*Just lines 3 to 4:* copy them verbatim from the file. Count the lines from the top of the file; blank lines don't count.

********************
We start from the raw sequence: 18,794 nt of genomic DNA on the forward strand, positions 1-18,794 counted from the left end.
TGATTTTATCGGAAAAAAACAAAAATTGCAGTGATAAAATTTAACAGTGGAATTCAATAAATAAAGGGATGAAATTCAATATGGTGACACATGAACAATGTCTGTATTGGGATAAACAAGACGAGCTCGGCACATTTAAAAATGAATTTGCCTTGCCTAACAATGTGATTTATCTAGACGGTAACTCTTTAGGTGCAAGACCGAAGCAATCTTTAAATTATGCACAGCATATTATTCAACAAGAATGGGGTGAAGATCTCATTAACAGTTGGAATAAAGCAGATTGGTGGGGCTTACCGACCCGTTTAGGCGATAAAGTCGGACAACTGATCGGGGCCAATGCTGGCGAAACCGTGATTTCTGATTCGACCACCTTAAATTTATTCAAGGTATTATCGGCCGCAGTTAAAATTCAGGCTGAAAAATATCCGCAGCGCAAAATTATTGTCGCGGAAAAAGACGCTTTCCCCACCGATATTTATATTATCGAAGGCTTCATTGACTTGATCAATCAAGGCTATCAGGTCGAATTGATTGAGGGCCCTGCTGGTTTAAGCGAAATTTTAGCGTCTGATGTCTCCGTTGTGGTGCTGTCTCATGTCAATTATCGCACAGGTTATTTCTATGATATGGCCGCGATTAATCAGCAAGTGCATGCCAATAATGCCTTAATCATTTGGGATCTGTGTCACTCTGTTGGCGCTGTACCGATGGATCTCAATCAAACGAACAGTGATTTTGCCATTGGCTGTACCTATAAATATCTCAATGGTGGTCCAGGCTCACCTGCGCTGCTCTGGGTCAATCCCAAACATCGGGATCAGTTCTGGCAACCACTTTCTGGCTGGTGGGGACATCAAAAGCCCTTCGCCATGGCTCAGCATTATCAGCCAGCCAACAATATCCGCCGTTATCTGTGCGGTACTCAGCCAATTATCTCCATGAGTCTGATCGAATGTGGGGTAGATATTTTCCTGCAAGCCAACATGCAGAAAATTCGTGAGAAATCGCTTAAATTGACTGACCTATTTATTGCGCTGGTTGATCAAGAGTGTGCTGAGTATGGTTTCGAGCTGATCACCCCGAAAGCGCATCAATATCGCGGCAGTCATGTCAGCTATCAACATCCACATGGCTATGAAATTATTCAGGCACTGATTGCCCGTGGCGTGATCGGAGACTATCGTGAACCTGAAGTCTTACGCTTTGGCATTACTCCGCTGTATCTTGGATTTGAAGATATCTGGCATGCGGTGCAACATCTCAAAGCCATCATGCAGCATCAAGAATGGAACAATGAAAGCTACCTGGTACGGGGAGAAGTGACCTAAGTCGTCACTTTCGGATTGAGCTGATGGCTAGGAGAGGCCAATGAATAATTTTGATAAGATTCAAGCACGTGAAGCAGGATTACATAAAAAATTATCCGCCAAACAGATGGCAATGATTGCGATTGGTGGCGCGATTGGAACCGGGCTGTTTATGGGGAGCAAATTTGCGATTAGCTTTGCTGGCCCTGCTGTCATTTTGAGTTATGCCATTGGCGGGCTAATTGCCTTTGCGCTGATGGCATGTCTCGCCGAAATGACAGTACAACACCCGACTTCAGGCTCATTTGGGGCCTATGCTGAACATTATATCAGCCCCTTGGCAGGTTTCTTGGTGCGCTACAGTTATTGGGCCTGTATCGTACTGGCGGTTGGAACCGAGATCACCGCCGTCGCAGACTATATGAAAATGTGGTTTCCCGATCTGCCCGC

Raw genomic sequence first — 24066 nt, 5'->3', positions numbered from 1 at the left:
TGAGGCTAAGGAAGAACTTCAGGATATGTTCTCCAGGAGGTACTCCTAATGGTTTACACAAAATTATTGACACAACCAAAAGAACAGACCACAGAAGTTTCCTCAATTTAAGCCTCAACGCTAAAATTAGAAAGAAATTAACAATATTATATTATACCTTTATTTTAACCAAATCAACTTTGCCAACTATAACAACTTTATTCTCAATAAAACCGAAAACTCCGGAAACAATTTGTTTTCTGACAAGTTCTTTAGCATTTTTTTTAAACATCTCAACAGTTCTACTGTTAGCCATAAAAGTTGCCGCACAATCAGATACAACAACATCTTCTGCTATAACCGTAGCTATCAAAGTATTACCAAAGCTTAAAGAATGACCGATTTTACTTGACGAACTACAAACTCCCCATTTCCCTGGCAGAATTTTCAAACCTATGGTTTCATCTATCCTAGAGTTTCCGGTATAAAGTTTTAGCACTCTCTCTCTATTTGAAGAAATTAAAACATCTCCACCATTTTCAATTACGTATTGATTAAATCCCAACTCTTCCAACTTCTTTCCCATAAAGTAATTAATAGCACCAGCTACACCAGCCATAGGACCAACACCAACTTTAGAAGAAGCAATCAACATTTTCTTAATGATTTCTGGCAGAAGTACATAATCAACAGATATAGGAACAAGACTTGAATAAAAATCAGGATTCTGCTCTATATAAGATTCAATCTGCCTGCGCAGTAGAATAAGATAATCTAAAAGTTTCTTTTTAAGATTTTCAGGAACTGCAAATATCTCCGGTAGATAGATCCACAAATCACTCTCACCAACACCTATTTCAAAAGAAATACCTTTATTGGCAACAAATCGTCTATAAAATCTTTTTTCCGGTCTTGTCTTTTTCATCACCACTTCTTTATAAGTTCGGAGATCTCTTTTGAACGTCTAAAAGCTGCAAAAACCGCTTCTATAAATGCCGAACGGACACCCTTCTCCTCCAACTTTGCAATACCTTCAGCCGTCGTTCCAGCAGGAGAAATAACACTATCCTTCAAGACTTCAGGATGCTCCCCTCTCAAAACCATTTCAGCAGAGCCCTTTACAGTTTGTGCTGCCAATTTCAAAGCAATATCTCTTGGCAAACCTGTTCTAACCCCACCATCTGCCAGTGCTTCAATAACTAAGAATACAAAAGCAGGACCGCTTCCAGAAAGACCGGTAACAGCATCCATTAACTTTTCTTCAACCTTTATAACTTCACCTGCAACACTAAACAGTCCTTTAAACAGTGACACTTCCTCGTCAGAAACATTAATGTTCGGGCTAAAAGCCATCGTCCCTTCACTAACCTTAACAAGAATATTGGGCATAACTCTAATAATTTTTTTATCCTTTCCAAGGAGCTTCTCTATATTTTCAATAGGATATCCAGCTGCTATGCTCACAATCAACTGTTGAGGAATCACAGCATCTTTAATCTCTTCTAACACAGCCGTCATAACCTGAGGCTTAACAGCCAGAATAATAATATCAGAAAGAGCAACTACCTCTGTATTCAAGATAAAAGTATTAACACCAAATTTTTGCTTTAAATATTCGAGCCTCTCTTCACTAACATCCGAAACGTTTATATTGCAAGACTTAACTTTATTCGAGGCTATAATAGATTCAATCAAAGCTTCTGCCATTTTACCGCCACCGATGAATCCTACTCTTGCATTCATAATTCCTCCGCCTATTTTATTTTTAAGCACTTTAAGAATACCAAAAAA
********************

Raw genomic sequence first — 24066 nt, 5'->3', positions numbered from 1 at the left:
TGAGGCTAAGGAAGAACTTCAGGATATGTTCTCCAGGAGGTACTCCTAATGGTTTACACAAAATTATTGACACAACCAAAAGAACAGACCACAGAAGTTTCCTCAATTTAAGCCTCAACGCTAAAATTAGAAAGAAATTAACAATATTATATTATACCTTTATTTTAACCAAATCAACTTTGCCAACTATAACAACTTTATTCTCAATAAAACCGAAAACTCCGGAAACAATTTGTTTTCTGACAAGTTCTTTAGCATTTTTTTTAAACATCTCAACAGTTCTACTGTTAGCCATAAAAGTTGCCGCACAATCAGATACAACAACATCTTCTGCTATAACCGTAGCTATCAAAGTATTACCAAAGCTTAAAGAATGACCGATTTTACTTGACGAACTACAAACTCCCCATTTCCCTGGCAGAATTTTCAAACCTATGGTTTCATCTATCCTAGAGTTTCCGGTATAAAGTTTTAGCACTCTCTCTCTATTTGAAGAAATTAAAACATCTCCACCATTTTCAATTACGTATTGATTAAATCCCAACTCTTCCAACTTCTTTCCCATAAAGTAATTAATAGCACCAGCTACACCAGCCATAGGACCAACACCAACTTTAGAAGAAGCAATCAACATTTTCTTAATGATTTCTGGCAGAAGTACATAATCAACAGATATAGGAACAAGACTTGAATAAAAATCAGGATTCTGCTCTATATAAGATTCAATCTGCCTGCGCAGTAGAATAAGATAATCTAAAAGTTTCTTTTTAAGATTTTCAGGAACTGCAAATATCTCCGGTAGATAGATCCACAAATCACTCTCACCAACACCTATTTCAAAAGAAATACCTTTATTGGCAACAAATCGTCTATAAAATCTTTTTTCCGGTCTTGTCTTTTTCATCACCACTTCTTTATAAGTTCGGAGATCTCTTTTGAACGTCTAAAAGCTGCAAAAACCGCTTCTATAAATGCCGAACGGACACCCTTCTCCTCCAACTTTGCAATACCTTCAGCCGTCGTTCCAGCAGGAGAAATAACACTATCCTTCAAGACTTCAGGATGCTCCCCTCTCAAAACCATTTCAGCAGAGCCCTTTACAGTTTGTGCTGCCAATTTCAAAGCAATATCTCTTGGCAAACCTGTTCTAACCCCACCATCTGCCAGTGCTTCAATAACTAAGAATACAAAAGCAGGACCGCTTCCAGAAAGACCGGTAACAGCATCCATTAACTTTTCTTCAACCTTTATAACTTCACCTGCAACACTAAACAGTCCTTTAAACAGTGACACTTCCTCGTCAGAAACATTAATGTTCGGGCTAAAAGCCATCGTCCCTTCACTAACCTTAACAAGAATATTGGGCATAACTCTAATAATTTTTTTATCCTTTCCAAGGAGCTTCTCTATATTTTCAATAGGATATCCAGCTGCTATGCTCACAATCAACTGTTGAGGAATCACAGCATCTTTAATCTCTTCTAACACAGCCGTCATAACCTGAGGCTTAACAGCCAGAATAATAATATCAGAAAGAGCAACTACCTCTGTATTCAAGATAAAAGTATTAACACCAAATTTTTGCTTTAAATATTCGAGCCTCTCTTCACTAACATCCGAAACGTTTATATTGCAAGACTTAACTTTATTCGAGGCTATAATAGATTCAATCAAAGCTTCTGCCATTTTACCGCCACCGATGAATCCTACTCTTGCATTCATAATTCCTCCGCCTATTTTATTTTTAAGCACTTTAAGAATACCAAAAAA